Meet this year’s NU Alumnae of the Year Award recipient: Tony award winner Heather Headley


Courtesy of the Alumnae Association

Heather Headley is the 2020 Alumnae Award recipient. The Tony award winning actress has credits in Broadway’s “The Lion King” and “Aida” as well as Netflix’s “Sweet Magnolias.”

Rebecca Aizin, Arts and Entertainment Editor

Heather Headley left her junior year at Northwestern fully expecting to return the following September. That year, she made her Broadway debut instead.

Headley’s credits include “Ragtime,” “The Lion King” and “Aida,” for which she won a Tony Award for Best Actress in 2000. Most recently, Headley starred in television shows “Chicago Med” and Netflix’s “Sweet Magnolias.” Last week, Headley was presented with the 2020 Alumnae Award, an accolade that was a long time coming, Carolyn Krulee, president of the Alumnae of NU, said.

When she moved to the United States at age 15 from Trinidad, Headley never would have expected the future that lay ahead of her. At NU, which she attended from 1993 to 1996, Headley began following her passion in the performing arts, starting with the Waa-Mu show.

Professor emeritus Dominic Missimi, who directed the show, knew immediately that Heather was a talent like no other.

“From the minute she walked in (to the audition), she was beautiful and elegant and then she opened her mouth and I thought it was perfection,” Missimi said. “In terms of talent, there is a great abundance of it, but what she has in equal abundance is a beautiful humanity.”

It was the musical theater world that pursued Headley, rather than the other way around. The young actress got her first offer after her junior year of college to work in “Ragtime,” a new Broadway show at the time.

The role would require her to drop out of college — a decision her mother was not too keen on — but one Headley ultimately decided would be best after speaking to Missimi and her other professors.

“(At what point) does musical theater stop pursuing you, and you start running after it?” Headley said. “Something you love reckons you and you realize it’s calling my name and now you’re chasing it.”

Though her time at NU was cut short, Headley said it was integral in aiding her with the rest of her acting and professional career. She said even today, people are in awe and give her a certain level of added respect when they learn she attended NU.

“Every part of your journey is a step and preparation for the other part,” Headley said.

After her work on “Ragtime” and “The Lion King,” Headley took on the role of Aida, one she claims was her most challenging and rewarding to date. Her character went through every emotion during the three hour span of the show, from joy and anger to love and sadness, requiring Headley to experience a full arc of feelings throughout the performance.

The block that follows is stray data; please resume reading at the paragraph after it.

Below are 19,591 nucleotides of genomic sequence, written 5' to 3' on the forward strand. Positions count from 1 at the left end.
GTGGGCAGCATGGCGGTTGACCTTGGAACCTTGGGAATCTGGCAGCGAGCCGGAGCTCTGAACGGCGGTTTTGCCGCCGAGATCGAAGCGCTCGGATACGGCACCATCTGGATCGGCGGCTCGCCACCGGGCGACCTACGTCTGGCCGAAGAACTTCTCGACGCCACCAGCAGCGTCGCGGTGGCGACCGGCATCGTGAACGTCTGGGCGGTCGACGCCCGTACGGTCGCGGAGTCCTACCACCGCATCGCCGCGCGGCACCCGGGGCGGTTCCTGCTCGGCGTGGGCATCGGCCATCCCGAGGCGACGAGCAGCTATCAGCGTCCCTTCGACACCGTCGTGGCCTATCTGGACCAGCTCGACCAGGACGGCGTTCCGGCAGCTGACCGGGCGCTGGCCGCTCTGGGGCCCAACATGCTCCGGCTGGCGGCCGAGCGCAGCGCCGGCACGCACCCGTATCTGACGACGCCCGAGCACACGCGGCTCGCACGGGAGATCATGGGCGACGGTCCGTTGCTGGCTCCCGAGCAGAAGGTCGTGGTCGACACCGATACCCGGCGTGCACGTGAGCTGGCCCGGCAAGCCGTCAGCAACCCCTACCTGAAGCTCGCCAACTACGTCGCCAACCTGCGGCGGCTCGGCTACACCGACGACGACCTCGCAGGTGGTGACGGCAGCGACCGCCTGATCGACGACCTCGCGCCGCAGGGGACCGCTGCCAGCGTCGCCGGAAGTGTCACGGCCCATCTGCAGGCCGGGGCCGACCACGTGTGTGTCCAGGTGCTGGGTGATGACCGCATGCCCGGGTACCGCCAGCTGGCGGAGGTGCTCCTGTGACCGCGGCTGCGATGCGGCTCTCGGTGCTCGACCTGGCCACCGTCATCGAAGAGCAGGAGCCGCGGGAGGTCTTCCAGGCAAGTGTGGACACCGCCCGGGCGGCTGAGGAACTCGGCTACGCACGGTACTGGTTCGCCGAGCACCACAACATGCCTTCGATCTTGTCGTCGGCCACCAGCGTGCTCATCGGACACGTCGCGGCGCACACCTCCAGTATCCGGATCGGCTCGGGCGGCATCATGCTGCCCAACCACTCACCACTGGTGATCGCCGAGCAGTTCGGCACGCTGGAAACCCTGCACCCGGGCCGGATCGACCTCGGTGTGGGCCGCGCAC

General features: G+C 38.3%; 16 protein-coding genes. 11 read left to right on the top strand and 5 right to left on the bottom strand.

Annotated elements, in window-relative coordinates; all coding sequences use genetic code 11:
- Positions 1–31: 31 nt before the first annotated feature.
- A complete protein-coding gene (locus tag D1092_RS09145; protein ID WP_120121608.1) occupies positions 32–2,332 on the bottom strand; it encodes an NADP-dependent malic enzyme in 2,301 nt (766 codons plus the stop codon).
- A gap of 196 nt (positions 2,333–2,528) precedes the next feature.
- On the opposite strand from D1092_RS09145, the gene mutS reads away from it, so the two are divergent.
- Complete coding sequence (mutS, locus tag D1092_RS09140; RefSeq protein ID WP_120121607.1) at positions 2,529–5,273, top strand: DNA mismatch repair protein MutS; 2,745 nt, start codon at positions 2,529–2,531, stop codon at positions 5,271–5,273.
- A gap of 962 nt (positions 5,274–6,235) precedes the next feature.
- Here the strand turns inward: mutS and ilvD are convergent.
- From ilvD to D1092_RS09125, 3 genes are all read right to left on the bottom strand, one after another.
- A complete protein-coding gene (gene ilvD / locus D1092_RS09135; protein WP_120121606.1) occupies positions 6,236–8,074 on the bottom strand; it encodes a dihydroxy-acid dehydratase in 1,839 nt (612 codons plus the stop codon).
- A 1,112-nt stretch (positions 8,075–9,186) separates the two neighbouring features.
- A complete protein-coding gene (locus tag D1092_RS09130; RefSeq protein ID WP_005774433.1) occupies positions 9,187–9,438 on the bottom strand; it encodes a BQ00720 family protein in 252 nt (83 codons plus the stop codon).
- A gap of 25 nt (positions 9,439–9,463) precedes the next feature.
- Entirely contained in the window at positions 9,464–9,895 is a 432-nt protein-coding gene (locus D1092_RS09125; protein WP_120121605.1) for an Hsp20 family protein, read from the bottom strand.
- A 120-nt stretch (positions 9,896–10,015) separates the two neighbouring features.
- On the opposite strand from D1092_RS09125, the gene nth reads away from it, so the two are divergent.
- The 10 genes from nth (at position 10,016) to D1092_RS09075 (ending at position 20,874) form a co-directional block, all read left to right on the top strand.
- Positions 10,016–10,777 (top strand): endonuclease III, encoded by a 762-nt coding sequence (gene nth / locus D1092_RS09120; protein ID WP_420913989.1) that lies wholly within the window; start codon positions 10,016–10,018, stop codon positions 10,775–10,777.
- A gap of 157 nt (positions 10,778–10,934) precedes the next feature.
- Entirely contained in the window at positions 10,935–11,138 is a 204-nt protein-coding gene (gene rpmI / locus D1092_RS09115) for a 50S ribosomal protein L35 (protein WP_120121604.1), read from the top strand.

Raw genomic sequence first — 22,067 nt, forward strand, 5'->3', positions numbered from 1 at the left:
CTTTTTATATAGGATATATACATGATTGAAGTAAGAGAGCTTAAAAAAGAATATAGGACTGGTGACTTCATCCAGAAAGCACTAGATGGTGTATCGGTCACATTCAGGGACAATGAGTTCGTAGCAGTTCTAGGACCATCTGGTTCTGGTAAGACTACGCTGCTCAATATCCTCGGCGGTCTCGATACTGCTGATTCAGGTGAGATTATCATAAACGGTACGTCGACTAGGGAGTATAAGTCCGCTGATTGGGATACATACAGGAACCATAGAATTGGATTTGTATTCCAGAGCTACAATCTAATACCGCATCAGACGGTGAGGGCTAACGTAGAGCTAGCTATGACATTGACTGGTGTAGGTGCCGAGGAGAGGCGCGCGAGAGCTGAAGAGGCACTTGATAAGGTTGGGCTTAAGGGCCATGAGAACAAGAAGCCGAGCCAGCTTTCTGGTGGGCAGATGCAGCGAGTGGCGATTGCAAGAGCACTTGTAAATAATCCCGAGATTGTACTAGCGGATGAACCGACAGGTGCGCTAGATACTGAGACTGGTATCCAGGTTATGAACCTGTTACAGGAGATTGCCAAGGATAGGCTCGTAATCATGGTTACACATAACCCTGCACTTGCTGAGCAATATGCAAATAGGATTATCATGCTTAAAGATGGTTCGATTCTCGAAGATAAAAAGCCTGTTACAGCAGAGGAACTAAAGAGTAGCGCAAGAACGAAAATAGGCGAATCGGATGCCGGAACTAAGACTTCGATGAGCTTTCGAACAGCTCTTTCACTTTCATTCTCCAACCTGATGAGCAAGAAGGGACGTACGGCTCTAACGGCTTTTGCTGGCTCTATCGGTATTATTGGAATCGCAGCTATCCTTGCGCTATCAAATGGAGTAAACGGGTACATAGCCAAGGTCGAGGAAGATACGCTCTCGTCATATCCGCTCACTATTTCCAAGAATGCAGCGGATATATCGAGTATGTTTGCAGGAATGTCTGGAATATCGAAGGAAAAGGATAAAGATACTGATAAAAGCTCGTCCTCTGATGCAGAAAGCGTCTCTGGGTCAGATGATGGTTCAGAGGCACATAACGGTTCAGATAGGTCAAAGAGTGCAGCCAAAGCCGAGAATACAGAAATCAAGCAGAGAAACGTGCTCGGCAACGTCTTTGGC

She said she felt a responsibility to give every audience the best show she could give them, which was challenging when she had to balance her physical health and personal life.

“If I had to write a book about myself, she would get three chapters,” Headley said. “I had to grow to play Aida, and she grew me even more.”

When preparing for a role, Headley said she always wants to make the characters as believable as possible and to hone in on what makes the characters human and why they act the way they do, even when playing a “bad guy.” While playing Aida, she focused on Aida’s character arc, to ensure she was able to bring her truly to life.

Headley said her best advice for college students pursuing a career in theater is to always be prepared for the “no’s.” While “no” is heard in the theater industry disproportionately more often, it is important not to get discouraged, she said.

“Every no leads to a yes and the ultimate yes is always coming,” she said. “You want to love what you do so much that you could perform for 10 people or 100,000 and it will be the same performance.”

Though Headley’s career has proven to be extraordinarily successful, she still faced an incredible amount of negative feedback over the years and made difficult decisions to reject certain opportunities that came her way. Had she said yes to everything, especially if she had not said no to NU, she would not be where she was today, Headley said.

In 2018, Headley performed a benefit concert for Over The Rainbow Association, an organization that builds housing where people with severe physical disabilities can live independently. It was organized by Bienen professor and artistic director Nancy Gustafson.

The concert was met with such an overwhelmingly positive response, Gustafson asked her to do it again the following year and said she developed an admiration and respect for Headley along the way.

“Heather is not only a world class singer and actress, she is also one of my heroes,” Gustafson said during Headley’s award reception. “When someone uses their gifts to inspire our youth, inspire our faith and lift our communities, these are the greatest heroes of all.”

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Twitter: @rebecca_aizin

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